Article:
Tuesday, December 29, 2009

From Retirement to the Medal Stand.(Sports Desk)(SUMMER 2004 GAMES --JUDO: MEN'S 73 KILOGRAMS).

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When he had no more moves to make, no more clocks to check, Jimmy Pedro Jr. collapsed into the arms of his coaches. His body sagged until he looked into the crowd and saw his father and younger brother.

Jimmy Pedro Sr. was holding a camera. Michael Pedro was crying.

Jimmy Jr., who minutes before had secured a bronze medal in judo, scaled the stands at Ano Liossia Olympic Hall, hopped the railing and sank into waiting arms.

''Everything I wished for happened today,'' Pedro said Monday after becoming the first American judoka to win two Olympic medals. His first medal, also a bronze, came eight years ago.

''I said that bronze in Atlanta was as good as gold for me. I'll tell you, this one means even more.''

It meant so much, Pedro said, because of his return to the sport after a two-year retirement following a fifth-place finish at the 2000 Sydney Games. This bronze was meaningful, he said, because he had had to navigate a difficult draw.

Lee Won Hee of South Korea, who defeated Pedro earlier Monday by throwing him to the mat, won the gold medal in the 73-kilogram (164-pound) class. Vitaly Makarov of Russia won silver, and Leandro Guilheiro of Brazil won the other bronze medal.

Instead of faltering during a seven-hour day, Pedro ran off four straight victories in his consolation bracket after his loss, including one over Anatoly Laryukov of Belarus, who had defeated Pedro for a bronze medal in Sydney, and Gennadiy Bilodid of Ukraine, who had beaten Pedro in the finals of the Hungarian Open in February.

To win the bronze, Pedro defeated Daniel Fernandes of France, the No. 2-ranked judoka, pinning him to the mat around the neck. Fernandes tapped Pedro on the body to signal that he was submitting.

''For a 33-year-old guy, it's been a long morning,'' said Pedro, who was the oldest judoka in every match except the one against Laryukov, who is one month older.

After two Olympics, Pedro did not think he would be competing in a third. He was living comfortably in Lawrence, Mass., with his wife, Marie, his daughter, Casey, and his sons, A.J. and Ricky. He had taken a job with Monster.com to help former Olympic athletes make the transition into the work force.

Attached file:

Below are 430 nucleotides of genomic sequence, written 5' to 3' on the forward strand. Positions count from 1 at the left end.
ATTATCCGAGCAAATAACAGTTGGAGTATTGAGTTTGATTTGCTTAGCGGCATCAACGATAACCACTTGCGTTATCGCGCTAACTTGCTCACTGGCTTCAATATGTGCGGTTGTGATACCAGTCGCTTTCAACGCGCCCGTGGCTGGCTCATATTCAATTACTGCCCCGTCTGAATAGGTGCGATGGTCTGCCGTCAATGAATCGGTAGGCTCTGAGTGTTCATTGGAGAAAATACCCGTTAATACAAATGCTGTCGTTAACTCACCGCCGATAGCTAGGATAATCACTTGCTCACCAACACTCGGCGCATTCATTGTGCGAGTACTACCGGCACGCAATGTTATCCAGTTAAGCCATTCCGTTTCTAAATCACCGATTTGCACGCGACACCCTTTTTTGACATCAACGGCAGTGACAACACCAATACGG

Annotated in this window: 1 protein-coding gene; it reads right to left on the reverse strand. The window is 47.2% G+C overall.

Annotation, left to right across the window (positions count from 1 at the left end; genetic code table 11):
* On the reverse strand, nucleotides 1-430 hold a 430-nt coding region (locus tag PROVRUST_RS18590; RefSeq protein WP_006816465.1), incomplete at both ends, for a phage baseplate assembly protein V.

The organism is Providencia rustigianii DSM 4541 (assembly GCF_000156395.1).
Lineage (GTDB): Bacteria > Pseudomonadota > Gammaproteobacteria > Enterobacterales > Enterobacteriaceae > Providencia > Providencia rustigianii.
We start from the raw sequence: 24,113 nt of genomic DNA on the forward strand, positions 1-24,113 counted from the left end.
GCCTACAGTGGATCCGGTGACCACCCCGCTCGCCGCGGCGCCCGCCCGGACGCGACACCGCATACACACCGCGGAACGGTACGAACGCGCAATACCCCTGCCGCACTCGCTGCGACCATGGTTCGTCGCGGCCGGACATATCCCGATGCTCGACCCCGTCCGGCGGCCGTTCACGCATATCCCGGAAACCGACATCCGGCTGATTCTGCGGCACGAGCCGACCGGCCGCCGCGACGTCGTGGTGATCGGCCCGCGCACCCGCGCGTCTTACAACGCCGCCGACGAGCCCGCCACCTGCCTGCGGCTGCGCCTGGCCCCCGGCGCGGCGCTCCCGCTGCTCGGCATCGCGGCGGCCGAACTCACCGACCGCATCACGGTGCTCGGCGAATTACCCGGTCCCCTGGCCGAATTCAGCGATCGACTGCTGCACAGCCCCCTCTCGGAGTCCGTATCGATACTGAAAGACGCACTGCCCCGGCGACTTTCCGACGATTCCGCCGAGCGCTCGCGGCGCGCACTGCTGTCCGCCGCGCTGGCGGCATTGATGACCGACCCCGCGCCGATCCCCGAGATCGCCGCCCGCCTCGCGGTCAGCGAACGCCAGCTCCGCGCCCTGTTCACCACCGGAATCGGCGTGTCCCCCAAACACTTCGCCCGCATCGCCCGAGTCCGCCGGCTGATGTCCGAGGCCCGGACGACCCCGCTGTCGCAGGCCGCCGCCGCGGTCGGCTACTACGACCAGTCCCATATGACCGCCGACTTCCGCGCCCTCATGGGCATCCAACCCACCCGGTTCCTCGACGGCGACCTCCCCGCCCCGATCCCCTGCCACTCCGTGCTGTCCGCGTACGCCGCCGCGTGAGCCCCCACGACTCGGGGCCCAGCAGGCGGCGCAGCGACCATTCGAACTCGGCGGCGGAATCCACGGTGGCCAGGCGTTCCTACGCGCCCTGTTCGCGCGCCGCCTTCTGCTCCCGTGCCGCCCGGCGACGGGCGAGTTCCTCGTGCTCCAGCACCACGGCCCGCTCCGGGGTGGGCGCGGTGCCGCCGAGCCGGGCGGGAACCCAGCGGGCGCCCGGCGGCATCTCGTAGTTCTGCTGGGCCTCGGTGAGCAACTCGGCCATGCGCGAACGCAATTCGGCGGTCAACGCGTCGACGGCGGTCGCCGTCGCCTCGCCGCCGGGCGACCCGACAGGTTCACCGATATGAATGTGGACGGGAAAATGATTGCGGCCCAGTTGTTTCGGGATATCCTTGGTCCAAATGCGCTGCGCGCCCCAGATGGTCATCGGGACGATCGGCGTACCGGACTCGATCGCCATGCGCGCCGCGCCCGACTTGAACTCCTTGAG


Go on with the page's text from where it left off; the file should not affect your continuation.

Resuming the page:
But he was prompted to return to judo because of a visit to the Salt Lake Winter Games in 2002. At the medals plaza, Pedro saw the speedskater Derek Parra with a gold medal around his neck after he set a world record in the 1,500 meters. Pedro grabbed his cellphone and called home. Marie answered.

''I'd really like to give this one more shot,'' Pedro said. She said, ''I knew this was coming.''

Pedro enlisted the help of his father, who was an alternate on the 1976 Olympic team. Jimmy Sr. told his son that he had better take this seriously.

''I'm not going through this saga if you're going just to go,'' the father said. ''It's going to be a long road, but if you're willing to sacrifice, we're willing to help you.''

Michael Pedro, 21, soon to be captain of Brown's wrestling team, trained with him, mimicking the moves of the Eastern European judokas who sometimes bedeviled Pedro. When Pedro had the medal around his neck Monday, his father yelled down to the medal stand, where the four medalists stood.

''Jimmy!'' he shouted, pointing his camera. ''Jimmy, this way!''

The four turned and posed.

''My dad is a man of few words,'' said Pedro, who runs a judo center with his father in Massachusetts. ''When he gets choked up, he's stoic and strong.''

Before he left the hall, Pedro said he was retiring from Olympic competition. He wanted to call Marie to tell her he had won a medal. During the Sydney Games, she had checked his results online and saw that he had finished out of the medals.

''I can't wait to call her with the good news,'' Pedro said. ''I could have stayed home and sat behind my desk. Instead, I decided to give it one last shot. Whether I won gold or not, that bronze medal, I had to fight every single moment of this day to get it.''


Photo: Jimmy Pedro won a bronze medal in judo by defeating Daniel Fernandes of France. (Photo by Issei Kato/Reuters)

Source Citation
Hack, Damon. "From Retirement to the Medal Stand." New York Times 17 Aug. 2004: D2(L). Academic OneFile. Web. 29 Dec. 2009. .

Gale Document Number:A120755160

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